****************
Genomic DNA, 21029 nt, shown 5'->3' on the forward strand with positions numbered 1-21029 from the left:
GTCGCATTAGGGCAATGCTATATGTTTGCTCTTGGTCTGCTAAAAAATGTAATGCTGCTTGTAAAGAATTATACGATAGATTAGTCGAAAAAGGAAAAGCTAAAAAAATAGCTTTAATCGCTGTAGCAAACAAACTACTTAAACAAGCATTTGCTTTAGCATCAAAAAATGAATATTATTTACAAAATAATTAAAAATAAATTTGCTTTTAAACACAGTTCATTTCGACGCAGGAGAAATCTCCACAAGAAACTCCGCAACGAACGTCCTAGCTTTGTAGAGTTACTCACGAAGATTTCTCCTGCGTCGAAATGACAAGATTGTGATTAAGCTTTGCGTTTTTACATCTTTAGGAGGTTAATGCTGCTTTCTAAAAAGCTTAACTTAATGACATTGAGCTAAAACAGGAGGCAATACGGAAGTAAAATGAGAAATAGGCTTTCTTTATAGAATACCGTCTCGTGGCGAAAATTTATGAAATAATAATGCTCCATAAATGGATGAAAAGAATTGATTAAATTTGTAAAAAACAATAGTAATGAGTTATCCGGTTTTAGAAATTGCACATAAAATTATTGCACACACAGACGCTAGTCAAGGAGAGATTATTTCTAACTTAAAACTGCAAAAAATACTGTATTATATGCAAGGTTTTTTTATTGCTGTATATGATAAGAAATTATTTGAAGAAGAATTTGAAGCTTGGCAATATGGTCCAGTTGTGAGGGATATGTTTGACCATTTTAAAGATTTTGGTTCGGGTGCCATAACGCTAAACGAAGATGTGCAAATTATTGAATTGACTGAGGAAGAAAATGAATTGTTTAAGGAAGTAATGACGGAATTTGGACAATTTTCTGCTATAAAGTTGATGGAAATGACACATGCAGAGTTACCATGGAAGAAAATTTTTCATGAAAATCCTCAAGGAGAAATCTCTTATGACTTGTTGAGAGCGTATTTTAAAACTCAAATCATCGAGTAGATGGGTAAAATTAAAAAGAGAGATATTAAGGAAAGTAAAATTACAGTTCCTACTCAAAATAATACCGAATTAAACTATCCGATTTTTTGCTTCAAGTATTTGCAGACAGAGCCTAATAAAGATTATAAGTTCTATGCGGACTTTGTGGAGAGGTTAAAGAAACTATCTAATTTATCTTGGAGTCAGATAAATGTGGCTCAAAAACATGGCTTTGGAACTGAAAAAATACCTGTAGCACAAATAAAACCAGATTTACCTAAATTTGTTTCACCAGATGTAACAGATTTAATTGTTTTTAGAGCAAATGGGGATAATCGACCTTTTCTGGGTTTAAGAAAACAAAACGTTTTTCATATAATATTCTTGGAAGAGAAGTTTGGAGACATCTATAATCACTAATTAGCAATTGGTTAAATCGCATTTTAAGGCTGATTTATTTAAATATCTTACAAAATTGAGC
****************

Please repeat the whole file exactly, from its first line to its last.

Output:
Genomic DNA, 21029 nt, shown 5'->3' on the forward strand with positions numbered 1-21029 from the left:
GTCGCATTAGGGCAATGCTATATGTTTGCTCTTGGTCTGCTAAAAAATGTAATGCTGCTTGTAAAGAATTATACGATAGATTAGTCGAAAAAGGAAAAGCTAAAAAAATAGCTTTAATCGCTGTAGCAAACAAACTACTTAAACAAGCATTTGCTTTAGCATCAAAAAATGAATATTATTTACAAAATAATTAAAAATAAATTTGCTTTTAAACACAGTTCATTTCGACGCAGGAGAAATCTCCACAAGAAACTCCGCAACGAACGTCCTAGCTTTGTAGAGTTACTCACGAAGATTTCTCCTGCGTCGAAATGACAAGATTGTGATTAAGCTTTGCGTTTTTACATCTTTAGGAGGTTAATGCTGCTTTCTAAAAAGCTTAACTTAATGACATTGAGCTAAAACAGGAGGCAATACGGAAGTAAAATGAGAAATAGGCTTTCTTTATAGAATACCGTCTCGTGGCGAAAATTTATGAAATAATAATGCTCCATAAATGGATGAAAAGAATTGATTAAATTTGTAAAAAACAATAGTAATGAGTTATCCGGTTTTAGAAATTGCACATAAAATTATTGCACACACAGACGCTAGTCAAGGAGAGATTATTTCTAACTTAAAACTGCAAAAAATACTGTATTATATGCAAGGTTTTTTTATTGCTGTATATGATAAGAAATTATTTGAAGAAGAATTTGAAGCTTGGCAATATGGTCCAGTTGTGAGGGATATGTTTGACCATTTTAAAGATTTTGGTTCGGGTGCCATAACGCTAAACGAAGATGTGCAAATTATTGAATTGACTGAGGAAGAAAATGAATTGTTTAAGGAAGTAATGACGGAATTTGGACAATTTTCTGCTATAAAGTTGATGGAAATGACACATGCAGAGTTACCATGGAAGAAAATTTTTCATGAAAATCCTCAAGGAGAAATCTCTTATGACTTGTTGAGAGCGTATTTTAAAACTCAAATCATCGAGTAGATGGGTAAAATTAAAAAGAGAGATATTAAGGAAAGTAAAATTACAGTTCCTACTCAAAATAATACCGAATTAAACTATCCGATTTTTTGCTTCAAGTATTTGCAGACAGAGCCTAATAAAGATTATAAGTTCTATGCGGACTTTGTGGAGAGGTTAAAGAAACTATCTAATTTATCTTGGAGTCAGATAAATGTGGCTCAAAAACATGGCTTTGGAACTGAAAAAATACCTGTAGCACAAATAAAACCAGATTTACCTAAATTTGTTTCACCAGATGTAACAGATTTAATTGTTTTTAGAGCAAATGGGGATAATCGACCTTTTCTGGGTTTAAGAAAACAAAACGTTTTTCATATAATATTCTTGGAAGAGAAGTTTGGAGACATCTATAATCACTAATTAGCAATTGGTTAAATCGCATTTTAAGGCTGATTTATTTAAATATCTTACAAAATTGAGC